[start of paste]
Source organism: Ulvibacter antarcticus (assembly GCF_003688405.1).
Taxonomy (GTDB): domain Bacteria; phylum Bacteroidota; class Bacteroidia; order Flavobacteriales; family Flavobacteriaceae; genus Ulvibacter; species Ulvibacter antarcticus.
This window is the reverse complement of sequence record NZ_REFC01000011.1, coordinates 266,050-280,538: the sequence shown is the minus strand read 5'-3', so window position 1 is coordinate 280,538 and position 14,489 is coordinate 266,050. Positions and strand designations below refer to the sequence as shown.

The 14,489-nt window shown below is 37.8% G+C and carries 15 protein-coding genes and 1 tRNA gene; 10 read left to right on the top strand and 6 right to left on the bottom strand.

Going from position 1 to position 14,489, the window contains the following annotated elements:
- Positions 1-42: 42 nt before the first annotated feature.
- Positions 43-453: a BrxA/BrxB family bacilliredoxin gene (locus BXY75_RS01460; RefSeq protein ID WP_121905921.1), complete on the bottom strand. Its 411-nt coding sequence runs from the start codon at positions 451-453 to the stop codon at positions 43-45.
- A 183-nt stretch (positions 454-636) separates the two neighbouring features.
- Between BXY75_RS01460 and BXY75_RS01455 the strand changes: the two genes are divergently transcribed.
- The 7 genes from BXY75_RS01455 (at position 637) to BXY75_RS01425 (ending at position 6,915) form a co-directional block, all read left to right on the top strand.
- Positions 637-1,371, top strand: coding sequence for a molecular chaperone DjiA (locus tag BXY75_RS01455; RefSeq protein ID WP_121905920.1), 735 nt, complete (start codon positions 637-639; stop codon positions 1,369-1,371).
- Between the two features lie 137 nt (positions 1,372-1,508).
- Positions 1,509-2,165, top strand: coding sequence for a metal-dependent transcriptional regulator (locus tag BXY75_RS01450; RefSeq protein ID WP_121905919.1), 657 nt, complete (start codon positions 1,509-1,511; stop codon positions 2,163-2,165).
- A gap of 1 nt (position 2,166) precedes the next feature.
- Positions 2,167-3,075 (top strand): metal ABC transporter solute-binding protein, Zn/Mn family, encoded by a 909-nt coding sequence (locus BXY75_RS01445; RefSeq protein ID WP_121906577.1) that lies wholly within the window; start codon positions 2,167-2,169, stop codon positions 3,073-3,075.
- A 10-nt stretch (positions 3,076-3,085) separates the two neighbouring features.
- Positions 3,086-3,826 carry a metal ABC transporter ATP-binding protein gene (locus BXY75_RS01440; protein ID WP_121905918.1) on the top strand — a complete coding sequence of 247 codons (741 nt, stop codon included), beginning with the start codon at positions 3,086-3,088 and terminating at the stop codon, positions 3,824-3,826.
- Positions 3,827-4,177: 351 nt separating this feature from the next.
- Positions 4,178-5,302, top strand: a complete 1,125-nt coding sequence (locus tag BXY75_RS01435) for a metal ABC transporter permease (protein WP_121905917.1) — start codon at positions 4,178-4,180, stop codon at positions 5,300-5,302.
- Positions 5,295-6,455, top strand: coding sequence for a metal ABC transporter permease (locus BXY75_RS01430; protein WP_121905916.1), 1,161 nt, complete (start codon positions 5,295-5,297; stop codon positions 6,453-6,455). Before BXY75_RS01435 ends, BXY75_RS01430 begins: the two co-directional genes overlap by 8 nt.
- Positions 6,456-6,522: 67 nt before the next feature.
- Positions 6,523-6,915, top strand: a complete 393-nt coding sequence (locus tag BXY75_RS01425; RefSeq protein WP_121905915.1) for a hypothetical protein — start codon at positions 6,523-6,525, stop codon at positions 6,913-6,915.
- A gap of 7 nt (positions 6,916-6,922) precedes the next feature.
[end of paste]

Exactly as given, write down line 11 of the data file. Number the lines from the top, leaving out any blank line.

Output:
- Positions 637-1,371, top strand: coding sequence for a molecular chaperone DjiA (locus tag BXY75_RS01455; RefSeq protein ID WP_121905920.1), 735 nt, complete (start codon positions 637-639; stop codon positions 1,369-1,371).